Carthy's voice is amazing. Resonant, full of colour and passion, in it's own right it should be enough to make him a success but it is also coupled with his excellent guitar playing, innate feel for the music, a seemingly vast and encyclopaedic knowledge of old folk music and an experimental mien that allows him to push boundaries. And the result is a perfect piece of music, Carthy's voice and guitar coupled with Swarbricks's fiddle on a few tracks, to provide a seemingly simple sounding album that delves the deepest and darkest of man's passions with a sense of real grace and beauty.

It's an absolutely delicious album, 5 stars.
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1 of 1 people found the following review helpful
5.0 out of 5 stars Emphatic debut, 6 Aug 2007
By 
D. J. H. Thorn "davethorn13" (Hull, UK) - See all my reviews
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This review is from: Martin Carthy (Audio CD)
By the time Martin Carthy made this debut, he'd been around a few years, long enough to meet an emerging Bob Dylan and show Paul Simon how to play 'Scarborough Fair.' This release sets out his manifesto: the collection of traditional songs from the previous generation of performers. By recording them he ensures that a rich part of our heritage survives. With no accompaniment save for his own guitar and the occasional support of Dave Swarbrick's fiddle, Carthy lets the full impact of the songs have their way. Handed down and adapted over centuries, these are vivid and engaging tales.
'High Germany' is a reminder of the effect of war on domestic life; 'The Trees They Do Grow High' is so matter-of-fact in its hard-hitting revelation about a youth; 'The Barley And The Rye' is ruthless in its portrait of a farmer who sees himself cuckolded. There are strong heroines, as in 'Broomfield Hill' and 'Lovely Joan' and a touch of the occult in 'Scarborough Fair.'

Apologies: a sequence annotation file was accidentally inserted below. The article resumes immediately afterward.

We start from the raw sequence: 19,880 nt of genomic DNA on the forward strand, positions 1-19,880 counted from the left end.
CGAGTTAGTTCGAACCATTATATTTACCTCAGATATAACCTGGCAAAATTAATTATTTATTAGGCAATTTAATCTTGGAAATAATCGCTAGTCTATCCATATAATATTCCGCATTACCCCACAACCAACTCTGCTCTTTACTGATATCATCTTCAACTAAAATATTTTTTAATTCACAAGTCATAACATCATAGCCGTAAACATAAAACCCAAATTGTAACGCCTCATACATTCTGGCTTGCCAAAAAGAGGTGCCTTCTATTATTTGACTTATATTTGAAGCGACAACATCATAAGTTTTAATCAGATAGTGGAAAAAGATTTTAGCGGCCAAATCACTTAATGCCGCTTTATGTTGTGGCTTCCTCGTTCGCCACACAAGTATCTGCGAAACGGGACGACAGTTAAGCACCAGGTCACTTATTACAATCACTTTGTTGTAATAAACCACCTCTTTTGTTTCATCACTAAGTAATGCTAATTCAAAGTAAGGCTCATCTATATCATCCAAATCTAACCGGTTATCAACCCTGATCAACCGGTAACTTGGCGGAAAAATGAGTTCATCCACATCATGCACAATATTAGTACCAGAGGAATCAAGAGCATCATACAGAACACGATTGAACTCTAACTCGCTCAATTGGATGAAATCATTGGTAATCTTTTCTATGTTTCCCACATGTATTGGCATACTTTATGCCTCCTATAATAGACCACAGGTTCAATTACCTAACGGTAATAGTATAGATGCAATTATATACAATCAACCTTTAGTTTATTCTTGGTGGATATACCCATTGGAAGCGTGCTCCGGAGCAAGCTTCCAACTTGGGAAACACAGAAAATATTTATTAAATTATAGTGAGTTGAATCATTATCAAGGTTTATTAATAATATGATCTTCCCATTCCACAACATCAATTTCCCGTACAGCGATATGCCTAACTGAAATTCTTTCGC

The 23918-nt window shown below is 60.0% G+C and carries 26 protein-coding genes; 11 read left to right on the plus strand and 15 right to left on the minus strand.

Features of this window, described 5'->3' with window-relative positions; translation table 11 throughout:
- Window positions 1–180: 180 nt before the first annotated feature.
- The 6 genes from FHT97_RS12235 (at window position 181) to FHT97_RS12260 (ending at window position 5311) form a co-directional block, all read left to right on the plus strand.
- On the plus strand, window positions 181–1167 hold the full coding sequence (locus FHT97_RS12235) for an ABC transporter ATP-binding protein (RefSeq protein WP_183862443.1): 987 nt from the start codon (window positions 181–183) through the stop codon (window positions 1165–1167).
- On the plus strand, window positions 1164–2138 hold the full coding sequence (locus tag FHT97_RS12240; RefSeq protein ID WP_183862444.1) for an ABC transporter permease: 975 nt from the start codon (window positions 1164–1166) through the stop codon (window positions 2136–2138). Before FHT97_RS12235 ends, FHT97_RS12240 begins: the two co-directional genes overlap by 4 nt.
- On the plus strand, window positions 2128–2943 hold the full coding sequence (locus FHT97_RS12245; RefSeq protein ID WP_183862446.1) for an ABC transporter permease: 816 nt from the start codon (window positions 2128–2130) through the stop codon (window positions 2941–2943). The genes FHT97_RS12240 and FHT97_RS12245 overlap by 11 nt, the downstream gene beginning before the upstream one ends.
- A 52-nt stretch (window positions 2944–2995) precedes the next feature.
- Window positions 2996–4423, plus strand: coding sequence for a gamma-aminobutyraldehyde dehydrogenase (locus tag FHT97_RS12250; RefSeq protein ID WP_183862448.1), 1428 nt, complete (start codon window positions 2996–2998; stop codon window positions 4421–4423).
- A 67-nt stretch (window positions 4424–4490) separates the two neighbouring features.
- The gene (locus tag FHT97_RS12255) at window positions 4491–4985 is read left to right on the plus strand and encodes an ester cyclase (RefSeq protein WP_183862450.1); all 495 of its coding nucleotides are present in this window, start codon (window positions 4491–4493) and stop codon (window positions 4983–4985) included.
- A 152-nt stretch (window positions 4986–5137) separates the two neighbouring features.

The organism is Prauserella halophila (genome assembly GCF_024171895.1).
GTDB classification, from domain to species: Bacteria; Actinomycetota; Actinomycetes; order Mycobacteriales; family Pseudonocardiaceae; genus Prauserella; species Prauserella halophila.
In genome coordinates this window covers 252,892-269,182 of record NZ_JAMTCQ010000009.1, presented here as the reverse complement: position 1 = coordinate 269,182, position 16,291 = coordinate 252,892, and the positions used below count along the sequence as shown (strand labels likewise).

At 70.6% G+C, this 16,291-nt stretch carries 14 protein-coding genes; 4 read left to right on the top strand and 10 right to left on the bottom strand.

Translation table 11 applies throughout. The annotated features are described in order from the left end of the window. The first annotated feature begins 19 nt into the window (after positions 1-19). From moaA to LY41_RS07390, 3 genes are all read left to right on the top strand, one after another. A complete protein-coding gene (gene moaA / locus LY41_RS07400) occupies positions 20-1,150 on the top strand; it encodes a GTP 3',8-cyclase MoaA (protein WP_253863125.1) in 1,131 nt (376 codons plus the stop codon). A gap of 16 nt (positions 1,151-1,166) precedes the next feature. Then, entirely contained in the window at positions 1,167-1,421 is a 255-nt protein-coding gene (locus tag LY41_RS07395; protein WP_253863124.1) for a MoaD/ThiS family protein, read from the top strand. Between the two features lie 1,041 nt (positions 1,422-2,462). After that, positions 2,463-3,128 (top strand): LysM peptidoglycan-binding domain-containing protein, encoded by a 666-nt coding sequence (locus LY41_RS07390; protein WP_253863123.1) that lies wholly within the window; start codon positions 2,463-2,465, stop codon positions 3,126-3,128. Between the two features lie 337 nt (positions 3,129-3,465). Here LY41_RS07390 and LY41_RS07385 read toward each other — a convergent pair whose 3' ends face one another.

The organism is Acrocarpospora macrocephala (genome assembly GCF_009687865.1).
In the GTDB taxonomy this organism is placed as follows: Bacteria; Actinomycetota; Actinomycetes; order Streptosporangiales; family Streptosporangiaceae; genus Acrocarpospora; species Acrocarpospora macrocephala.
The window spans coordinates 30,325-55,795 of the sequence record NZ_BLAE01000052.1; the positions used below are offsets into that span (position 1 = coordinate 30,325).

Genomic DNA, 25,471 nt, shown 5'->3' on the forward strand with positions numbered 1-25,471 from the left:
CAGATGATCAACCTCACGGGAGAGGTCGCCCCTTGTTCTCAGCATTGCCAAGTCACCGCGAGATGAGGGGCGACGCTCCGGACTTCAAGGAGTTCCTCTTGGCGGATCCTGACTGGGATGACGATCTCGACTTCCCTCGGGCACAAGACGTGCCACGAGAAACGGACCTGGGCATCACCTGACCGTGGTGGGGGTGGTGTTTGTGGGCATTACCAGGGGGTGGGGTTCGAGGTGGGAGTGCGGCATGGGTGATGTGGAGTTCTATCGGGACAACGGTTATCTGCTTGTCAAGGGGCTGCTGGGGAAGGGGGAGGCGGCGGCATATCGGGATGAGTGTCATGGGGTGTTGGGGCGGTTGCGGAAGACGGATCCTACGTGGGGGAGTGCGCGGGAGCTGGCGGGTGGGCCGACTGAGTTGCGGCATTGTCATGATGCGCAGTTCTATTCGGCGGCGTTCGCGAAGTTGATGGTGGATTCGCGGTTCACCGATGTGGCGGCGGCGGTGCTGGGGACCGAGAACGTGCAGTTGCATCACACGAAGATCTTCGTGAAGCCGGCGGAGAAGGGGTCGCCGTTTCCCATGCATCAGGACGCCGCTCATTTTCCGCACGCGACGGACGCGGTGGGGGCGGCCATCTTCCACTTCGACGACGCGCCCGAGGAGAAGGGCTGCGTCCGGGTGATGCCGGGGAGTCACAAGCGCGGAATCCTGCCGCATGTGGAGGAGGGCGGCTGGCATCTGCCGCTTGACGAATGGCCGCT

Traditional music suffers in the public eye from its archaic vocal styles and a misguided perception that most songs are about shipping disasters. Once you've heard a few of Carthy's performances, however, you'll probably wonder why you thought the likes of Bob Dylan were the last word. This album is the beginning of a great service that Carthy and many of his contemporaries have done us in the last forty years.
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1 of 1 people found the following review helpful
4.0 out of 5 stars It could be 5. Say 4.5, 22 Mar 2007
By 
M. Knights "matt k" (Sheffield, England) - See all my reviews
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This review is from: Martin Carthy (Audio CD)
Yeah definately a very good album. He is doing traditional songs very well. Although I find a lot of the power is in the songs themselves, independent of Carthy. But yet he'd probably agree with me. Thinking of it that way, his best performances are 'The Tress They Do Grow High,' the brilliantly rythmical 'Sovay', and the really moving 'Wind That Shakes The Barley.' A lot of the rest is excellent too though. I think it perhaps credit to him that 'Springhill Mine Disaster' stands up so well, considering it isn't a traditional song and was penned by Ewan MacColl (if I'm right). He sings it very well and it's a lot better than a slightly melodramatic version I heard done by the Dubliners. It's more persuasive. Definately buy this record
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5.0 out of 5 stars A masterpice of guitar and singing, 24 Dec 2012
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This review is from: Martin Carthy (MP3 Download)
Having just seen Martin Carthy and Dave Swarbrick at Cecil Sharp House last week, it prompted me to go back and listen to some of Martins early work. Having only a few of the tracks on this album, transcribed from my original vinyl copy, now long gone, I immediately went to Amazon and bought it. I'd forgotten how much sheer pleasure they gave then and still do now. A must have item. Incidentally, was so disappointed that I couldn't also get Shearwater in any format, digital or that old-fashioned CD format. Come on someone, lets have a re-release please
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4.0 out of 5 stars Martin Carthy, 26 Nov 2012
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This review is from: Martin Carthy (Audio CD)
A dvd of an LP I have possessed for a long time.
So at least |I can now listen to it!
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5.0 out of 5 stars Still the best of British Folk, 18 Sep 2010
By 
Albatross (Basingstoke,UK) - See all my reviews
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This review is from: Martin Carthy (Audio CD)
This album is still, along with his second, the best of British Folk.
The clear fresh voice haunting in some tunes but alive with meaning in others still evokes the old folk club mentality.

Brilliant!
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5.0 out of 5 stars Five Stars, 19 Aug 2014
This review is from: Martin Carthy (Audio CD)
Replaced lost album I bought in 60's Excellent!